SCUTTLEBUTT #323 - May 14, 1999
Sir Peter Blake's Team New Zealand, who are to defend the America's Cup,
are the first to try a wing-section mast on an America's Cup-class boat.
The towering carbon fibre spar has a five-spreader configuration with an
unusual topmast arrangement and is part of package of significant new
developments TNZ are said to have made with deck gear and sail handling. It
is understood that a second mast is already in progress which makes another
technological jump. This mast will rotate so that the crew can trim its
angle of attack.
Italy's Prada challenge, who share the same Southern Spars mastmaker in
Auckland, are known to have wind tunnel-tested a wing mast. - Electronic
For the full story: http://www.telegraph.co.uk/
Team New York Yacht Club went undefeated through the entire championship
round of this Golden Jubilee celebration to capture what is arguably the
most sought after trophy in team racing. The victory represented only the
second time in the storied history of the Wilson Trophy that a US team has
been able to wrestle the title away from the British.
New York YC was represented by club members Karl Ziegler (Helm), Kara
Forman (Crew) and Mike Zani (Helm). The six-person team was rounded out
with formidable team racing talent in Morgan Larson (Helm), Becky Bendick
(Crew) and Mike Huang (Crew).
The traditional host, West Kirby Sailing Club, waived the 32-team limit and
in the spirit of the golden anniversary, invited 50 teams representing 6
different countries. In order to handle the additional teams, 12 extra
fireflies were brought in to compliment West Kirby SC's fleet of 24, which
allowed 6 races to be sailed simultaniously on two circles. Over the
course of the three day event, race control completed an impressive 415
races. New York finished with a combined record of 20 wins versus 2 loses.
The only teams to take a race off of the eventual champions were Pablo
Picasso, the reigning ISAF World Champions, and an unheard of local team
called South Staffs which proved to be just the wake-up call Team New York
YC needed. Coming from the fourth seed, New York dominated the
championship round going 2-nil in the Qurterfinals against fifth seeded
Rickmansworth, and 2-nil in a fantastic Semifinals versus the 1995 ISAF
World Champions and top seeded team, Spinnaker Sailing Club. In a building
25 knot breeze, New York capped the regatta with a dismantling of the third
seeded Wessex Exiles 2-nil to take the Championship and earn a spot on the
According to team captain Mike Zani, "our success could easily be
attributed to extremely solid starting, which in the past had always been
our achilles heal." With consultation from Morgan Larson, a team member of
the America One match racing syndicate, Team New York YC employed a much
more aggressive match racing style before the starts. This pre-race tactic
"seemed to consistently take the Brits out of their rhythm" quoted Karl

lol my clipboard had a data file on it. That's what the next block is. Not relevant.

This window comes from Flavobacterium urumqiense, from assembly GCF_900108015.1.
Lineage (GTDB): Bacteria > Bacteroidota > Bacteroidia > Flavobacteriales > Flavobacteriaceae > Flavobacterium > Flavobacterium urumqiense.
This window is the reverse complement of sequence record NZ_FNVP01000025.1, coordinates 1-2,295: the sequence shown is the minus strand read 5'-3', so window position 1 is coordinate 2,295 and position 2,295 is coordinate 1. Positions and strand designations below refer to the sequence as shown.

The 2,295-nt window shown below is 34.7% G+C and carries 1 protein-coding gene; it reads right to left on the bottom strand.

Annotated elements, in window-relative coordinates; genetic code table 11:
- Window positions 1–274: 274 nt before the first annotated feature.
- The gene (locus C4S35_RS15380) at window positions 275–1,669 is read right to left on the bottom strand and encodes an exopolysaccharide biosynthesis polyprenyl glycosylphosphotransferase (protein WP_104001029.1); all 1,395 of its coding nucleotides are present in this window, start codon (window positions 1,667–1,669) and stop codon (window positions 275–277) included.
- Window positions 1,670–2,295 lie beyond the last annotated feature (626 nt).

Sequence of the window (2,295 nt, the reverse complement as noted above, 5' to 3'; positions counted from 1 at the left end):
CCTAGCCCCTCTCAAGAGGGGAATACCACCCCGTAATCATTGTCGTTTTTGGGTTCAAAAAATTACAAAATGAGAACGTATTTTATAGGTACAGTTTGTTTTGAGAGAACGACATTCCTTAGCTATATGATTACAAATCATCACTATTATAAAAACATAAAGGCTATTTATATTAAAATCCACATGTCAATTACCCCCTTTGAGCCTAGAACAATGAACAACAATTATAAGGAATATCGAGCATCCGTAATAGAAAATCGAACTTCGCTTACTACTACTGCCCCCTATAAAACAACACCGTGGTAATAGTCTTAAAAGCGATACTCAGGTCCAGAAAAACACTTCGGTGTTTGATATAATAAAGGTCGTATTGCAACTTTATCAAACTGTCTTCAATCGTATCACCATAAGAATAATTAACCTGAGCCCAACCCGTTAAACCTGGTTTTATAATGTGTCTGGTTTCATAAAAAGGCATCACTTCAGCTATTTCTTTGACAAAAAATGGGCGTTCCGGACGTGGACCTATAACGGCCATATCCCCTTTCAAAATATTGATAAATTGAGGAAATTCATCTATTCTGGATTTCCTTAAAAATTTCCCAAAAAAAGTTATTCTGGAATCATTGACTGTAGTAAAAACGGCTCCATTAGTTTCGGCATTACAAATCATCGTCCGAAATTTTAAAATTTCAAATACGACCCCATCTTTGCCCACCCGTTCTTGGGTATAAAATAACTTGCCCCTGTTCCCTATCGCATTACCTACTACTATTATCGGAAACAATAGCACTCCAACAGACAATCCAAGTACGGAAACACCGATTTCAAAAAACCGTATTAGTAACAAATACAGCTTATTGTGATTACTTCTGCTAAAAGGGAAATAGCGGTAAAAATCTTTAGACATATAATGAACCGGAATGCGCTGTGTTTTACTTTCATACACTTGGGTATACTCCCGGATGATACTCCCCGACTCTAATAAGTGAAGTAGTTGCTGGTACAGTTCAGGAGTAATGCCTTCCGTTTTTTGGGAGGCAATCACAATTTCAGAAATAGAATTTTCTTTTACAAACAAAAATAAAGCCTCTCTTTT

Ziegler, "giving New York the upper hand from the gun."
For results and more information on the Wilson Trophy:
New York Yacht Club Team Racing log: http://www.nyyc.org
WHITBREAD / VOLVO OCEAN RACE
You may not want to race around the planet, but there is no reason not to
benefit from the lessons learned on these adventures. Douglas Gill tested
its new breathable foul weather gear in the Southern Ocean aboard Chessie
Racing, and now you can get the benefits of that R & D. As a result, the
protection has improved, the dry seals have improved, and the gear is more
comfortable. Check it out: http://www.douglasgill.com
HIGH SCHOOL MALLORY CUP
Grosse Pointe, MI, May 7- May 9, 1999 - Final Results: 1. Univ of San Diego
HS (CA) 71+ 81= 152, 2. Coronado HS (CA) 88+ 78=166, 3. Newport Harbor HS
(CA) 107+ 63 =170, 4. San Marcos HS (CA) 137+92 = 229, 5. Tabor Academy
(MA) 142 + 102 = 244, 6. Moses Brown (RI) 152 + 98= 250, 7. Lakewood HS
(FL) 167 + 94 = 261, 8. Williams School (CT) 128 + 157 = 285, 9. St
Petersburg HS (FL) 146 + 153 = 299, 10. Brunswick School (CT) 116 + 183 = 299
The Australian yacht Sayernara is expected to take line honhours in the
OSAKA CUP Melbourne/Osaka Double-Handed Yacht Race 1999 at the weekend or
early next week.Sailed by designer Jon Sayers (42)from Queensland and owner
Rob Drury (53) from Sydney, Sayernara early today was 705 nautical miles
The race fleet of 20 yachts started in Melbourne on April 17 heading for
Osaka over 5,500 nautical miles away. So far, seven boats have retired and
13 boats are making their way to the finishing line in the Port of Osaka.
At last report, Sayernara was more than 300 miles ahead of the Melbourne
cruising yacht Yoko, followed by two Japanese entries, Luna Prominence and
Lucky Lady V. Last boat in the fleet is David Hannah from Adelaide, which
has more than 3000 nm still to sail after sheltering in Eden on the NSW